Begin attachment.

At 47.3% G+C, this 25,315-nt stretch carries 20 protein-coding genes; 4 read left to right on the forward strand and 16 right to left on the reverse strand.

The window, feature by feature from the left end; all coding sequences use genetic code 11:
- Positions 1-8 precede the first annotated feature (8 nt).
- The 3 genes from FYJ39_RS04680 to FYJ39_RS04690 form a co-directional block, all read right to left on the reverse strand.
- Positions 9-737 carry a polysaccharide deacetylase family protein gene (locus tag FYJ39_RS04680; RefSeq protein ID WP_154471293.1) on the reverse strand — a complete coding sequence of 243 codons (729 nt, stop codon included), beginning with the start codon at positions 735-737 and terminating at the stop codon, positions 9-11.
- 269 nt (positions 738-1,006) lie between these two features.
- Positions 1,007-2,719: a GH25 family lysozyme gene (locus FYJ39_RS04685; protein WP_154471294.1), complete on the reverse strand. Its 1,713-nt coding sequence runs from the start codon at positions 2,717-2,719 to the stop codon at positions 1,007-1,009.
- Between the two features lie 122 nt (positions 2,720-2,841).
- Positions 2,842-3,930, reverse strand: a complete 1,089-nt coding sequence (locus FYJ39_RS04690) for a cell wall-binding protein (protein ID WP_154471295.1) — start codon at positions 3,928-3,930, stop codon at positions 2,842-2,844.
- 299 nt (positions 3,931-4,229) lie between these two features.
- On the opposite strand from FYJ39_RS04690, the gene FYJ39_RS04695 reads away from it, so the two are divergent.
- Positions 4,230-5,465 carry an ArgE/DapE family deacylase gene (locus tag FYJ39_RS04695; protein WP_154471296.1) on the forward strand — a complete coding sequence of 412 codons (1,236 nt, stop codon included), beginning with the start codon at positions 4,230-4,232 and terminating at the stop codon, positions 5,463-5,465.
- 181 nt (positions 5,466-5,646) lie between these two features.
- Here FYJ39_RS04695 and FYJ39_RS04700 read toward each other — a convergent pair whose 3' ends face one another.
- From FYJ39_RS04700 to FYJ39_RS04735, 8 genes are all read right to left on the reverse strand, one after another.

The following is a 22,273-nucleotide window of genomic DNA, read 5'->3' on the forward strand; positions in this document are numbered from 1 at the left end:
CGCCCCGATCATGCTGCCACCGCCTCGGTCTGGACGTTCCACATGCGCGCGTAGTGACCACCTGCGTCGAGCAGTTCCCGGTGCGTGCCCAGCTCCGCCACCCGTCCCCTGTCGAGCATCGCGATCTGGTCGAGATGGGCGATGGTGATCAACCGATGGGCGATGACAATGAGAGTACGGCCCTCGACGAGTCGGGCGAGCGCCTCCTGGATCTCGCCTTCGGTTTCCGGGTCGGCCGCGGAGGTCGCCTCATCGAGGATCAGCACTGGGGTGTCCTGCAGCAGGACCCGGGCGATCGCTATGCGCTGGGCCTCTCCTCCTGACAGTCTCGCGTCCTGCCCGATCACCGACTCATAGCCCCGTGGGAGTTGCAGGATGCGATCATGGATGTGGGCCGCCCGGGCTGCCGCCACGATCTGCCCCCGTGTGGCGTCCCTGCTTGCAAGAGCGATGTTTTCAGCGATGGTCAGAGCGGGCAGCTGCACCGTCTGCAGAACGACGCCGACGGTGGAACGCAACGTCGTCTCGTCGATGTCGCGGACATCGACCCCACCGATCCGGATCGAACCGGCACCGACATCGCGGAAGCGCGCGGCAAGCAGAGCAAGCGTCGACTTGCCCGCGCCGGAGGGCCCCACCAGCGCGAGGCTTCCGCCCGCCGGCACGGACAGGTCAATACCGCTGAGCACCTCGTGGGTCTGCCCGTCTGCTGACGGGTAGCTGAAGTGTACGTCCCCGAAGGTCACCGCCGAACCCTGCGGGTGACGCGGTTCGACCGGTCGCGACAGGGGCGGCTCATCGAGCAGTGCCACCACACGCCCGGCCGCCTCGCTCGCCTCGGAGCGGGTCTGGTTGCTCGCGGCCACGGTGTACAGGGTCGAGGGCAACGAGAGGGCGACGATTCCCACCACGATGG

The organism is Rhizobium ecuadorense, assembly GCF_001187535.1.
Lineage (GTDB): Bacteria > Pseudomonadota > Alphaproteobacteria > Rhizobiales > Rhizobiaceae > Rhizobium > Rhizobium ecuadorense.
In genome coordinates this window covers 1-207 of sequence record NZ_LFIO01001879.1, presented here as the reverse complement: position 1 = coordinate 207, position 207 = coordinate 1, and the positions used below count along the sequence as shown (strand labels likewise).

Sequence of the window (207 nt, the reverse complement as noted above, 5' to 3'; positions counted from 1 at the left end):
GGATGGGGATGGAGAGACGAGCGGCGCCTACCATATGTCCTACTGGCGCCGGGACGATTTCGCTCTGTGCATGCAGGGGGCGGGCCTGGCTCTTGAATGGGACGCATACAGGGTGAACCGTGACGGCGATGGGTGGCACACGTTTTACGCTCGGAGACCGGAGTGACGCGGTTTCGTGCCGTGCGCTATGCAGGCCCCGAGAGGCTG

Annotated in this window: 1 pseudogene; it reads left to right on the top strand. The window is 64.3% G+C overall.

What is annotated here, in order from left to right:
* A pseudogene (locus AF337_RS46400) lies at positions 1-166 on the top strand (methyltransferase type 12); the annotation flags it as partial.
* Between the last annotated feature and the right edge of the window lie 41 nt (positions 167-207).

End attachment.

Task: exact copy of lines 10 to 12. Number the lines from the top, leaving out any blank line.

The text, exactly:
- 299 nt (positions 3,931-4,229) lie between these two features.
- On the opposite strand from FYJ39_RS04690, the gene FYJ39_RS04695 reads away from it, so the two are divergent.
- Positions 4,230-5,465 carry an ArgE/DapE family deacylase gene (locus tag FYJ39_RS04695; protein WP_154471296.1) on the forward strand — a complete coding sequence of 412 codons (1,236 nt, stop codon included), beginning with the start codon at positions 4,230-4,232 and terminating at the stop codon, positions 5,463-5,465.